Hands on Help - Parents
group magazine: November-December, 1996
From: GROUP Magazine's November/December 1996 issue
Keywords: Parents, Essential Parenting, College
HOH-Working With Parents
Help parents get back to basics with these essential skills identified by psychologist David Miller in The Ten Commandments of Christian Parenting:
*Delight in your kids. Love them for who they are and not only for what they've accomplished.
*Respect your teenagers. Avoid ignoring, belittling, or criticizing them in public.
*Admit errors and ask forgiveness when wrong. No one is perfect, but everyone can strive to be honest and mature enough to admit mistakes.
*Involve kids in decision making. Every family member should be an active participant! The parents' role is to involve kids in appropriate issues and make the best use of suggestions.
*Build family traditions. Whether it's how you celebrate holidays and special events or how you combine household chores with fun and games, the important element is fellowship. Work to make even mundane experiences valuable times of sharing.
*Spend time with your teenagers. This is translated "give them your undivided attention as often as you can."
*Listen to them. Communication has verbal and nonverbal components. Stop what you're doing. Look at your child's body language. Listen to the message behind the words.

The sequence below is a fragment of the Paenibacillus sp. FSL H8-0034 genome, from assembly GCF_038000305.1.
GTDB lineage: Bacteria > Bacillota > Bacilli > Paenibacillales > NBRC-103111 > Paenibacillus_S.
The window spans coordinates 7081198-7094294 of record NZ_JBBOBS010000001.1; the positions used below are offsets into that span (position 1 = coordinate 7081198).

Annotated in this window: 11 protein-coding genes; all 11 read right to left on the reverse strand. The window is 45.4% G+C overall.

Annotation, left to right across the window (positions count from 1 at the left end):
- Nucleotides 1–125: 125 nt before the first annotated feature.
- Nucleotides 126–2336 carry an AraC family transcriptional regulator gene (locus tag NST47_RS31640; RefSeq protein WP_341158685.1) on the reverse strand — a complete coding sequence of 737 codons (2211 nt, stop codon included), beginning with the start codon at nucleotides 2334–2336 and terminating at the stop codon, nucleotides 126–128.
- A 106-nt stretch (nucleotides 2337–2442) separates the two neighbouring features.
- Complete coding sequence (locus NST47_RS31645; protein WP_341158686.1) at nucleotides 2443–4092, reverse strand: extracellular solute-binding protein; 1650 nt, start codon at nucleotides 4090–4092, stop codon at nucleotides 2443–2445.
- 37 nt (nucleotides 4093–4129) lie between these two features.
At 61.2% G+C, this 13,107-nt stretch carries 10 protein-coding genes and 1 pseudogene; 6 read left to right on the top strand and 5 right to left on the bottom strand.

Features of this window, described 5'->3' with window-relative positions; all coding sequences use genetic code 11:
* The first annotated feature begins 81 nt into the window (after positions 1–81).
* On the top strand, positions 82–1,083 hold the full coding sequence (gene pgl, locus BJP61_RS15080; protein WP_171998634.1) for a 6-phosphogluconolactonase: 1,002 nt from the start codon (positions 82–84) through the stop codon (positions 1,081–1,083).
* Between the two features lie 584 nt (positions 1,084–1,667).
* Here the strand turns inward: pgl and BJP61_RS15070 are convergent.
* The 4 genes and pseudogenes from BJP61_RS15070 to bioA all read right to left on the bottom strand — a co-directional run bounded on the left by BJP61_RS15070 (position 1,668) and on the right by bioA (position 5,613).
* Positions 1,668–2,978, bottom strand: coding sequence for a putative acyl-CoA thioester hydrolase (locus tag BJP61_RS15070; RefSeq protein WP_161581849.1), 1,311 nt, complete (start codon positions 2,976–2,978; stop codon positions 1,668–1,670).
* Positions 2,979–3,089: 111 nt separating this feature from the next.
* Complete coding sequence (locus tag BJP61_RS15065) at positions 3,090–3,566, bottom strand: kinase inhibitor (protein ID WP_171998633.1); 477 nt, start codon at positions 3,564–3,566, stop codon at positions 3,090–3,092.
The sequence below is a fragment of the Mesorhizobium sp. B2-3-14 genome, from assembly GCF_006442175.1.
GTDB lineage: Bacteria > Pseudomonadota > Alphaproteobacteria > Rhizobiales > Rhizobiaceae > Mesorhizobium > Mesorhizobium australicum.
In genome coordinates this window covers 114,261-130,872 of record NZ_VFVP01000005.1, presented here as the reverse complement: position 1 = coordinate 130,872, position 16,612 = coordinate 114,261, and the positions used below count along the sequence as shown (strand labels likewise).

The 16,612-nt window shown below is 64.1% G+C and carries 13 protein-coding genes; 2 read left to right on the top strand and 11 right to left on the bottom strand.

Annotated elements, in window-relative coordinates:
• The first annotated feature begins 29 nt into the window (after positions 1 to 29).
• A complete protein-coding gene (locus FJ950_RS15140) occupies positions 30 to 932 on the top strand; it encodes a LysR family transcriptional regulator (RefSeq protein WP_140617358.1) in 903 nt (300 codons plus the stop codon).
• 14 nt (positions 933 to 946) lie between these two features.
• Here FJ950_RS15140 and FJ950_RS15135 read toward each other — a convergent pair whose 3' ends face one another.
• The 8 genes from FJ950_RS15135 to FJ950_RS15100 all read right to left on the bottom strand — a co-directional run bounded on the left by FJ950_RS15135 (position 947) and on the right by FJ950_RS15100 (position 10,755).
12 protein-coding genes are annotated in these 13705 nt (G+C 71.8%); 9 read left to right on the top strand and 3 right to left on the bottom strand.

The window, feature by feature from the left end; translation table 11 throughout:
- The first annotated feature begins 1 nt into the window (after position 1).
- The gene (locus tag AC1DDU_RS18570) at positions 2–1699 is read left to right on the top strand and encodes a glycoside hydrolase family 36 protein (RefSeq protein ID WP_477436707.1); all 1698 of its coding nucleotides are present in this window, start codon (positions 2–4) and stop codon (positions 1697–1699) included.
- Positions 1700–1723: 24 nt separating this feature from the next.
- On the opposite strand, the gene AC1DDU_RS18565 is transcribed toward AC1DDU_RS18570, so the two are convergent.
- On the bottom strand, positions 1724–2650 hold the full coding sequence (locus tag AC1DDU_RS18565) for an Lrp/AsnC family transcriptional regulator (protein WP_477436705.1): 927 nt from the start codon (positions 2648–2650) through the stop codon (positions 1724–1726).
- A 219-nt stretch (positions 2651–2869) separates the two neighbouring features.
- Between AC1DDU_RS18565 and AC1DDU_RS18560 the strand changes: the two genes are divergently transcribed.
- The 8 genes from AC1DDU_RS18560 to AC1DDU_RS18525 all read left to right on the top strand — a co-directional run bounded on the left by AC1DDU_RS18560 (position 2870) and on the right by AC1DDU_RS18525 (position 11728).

*Be fair. Don't assume you know all the facts about a situation. Ask questions and keep a positive focus.
*Model Christ. He taught by example.
Asking the Right Questions
A parent-involvement project that started several years ago in Somerville, Massachusetts, uncovered one important reason parents don't participate in their kids' schooling: They don't know what to ask.
The Right Question Project now offers parents training on developing strategies for asking about everything from their child's education to employment opportunities, and it guides them toward finding their own solutions. It also prepares parents to lead their own workshops.
At first, there was some resistance from teachers who felt they didn't have time to be more involved with parents, but overall the attitude has been one of teamwork and support with some teachers showing interest in attending the training. To set up a seminar in your area, call The Right Question Project at (617) 628-4070.
Life Without College
It's not the end of the world when a student cannot afford or decides not to attend college, according to Inge Cannon in Homeschool Update. Here's how you can help point parents and teenagers toward alternative training:
˙Help them discern God's purpose for the teenager's life.
˙Investigate the apprenticeship process for learning a trade.
˙Seek out professionals in an area of the teenager's interest who can help him or her get a job in that field.
˙Find information on home study or correspondence courses.
As parents, we need to accept-even celebrate-when our kids make responsible choices that aren't exactly what we would've done.
-Tom Tozer in Raising Responsible Teenagers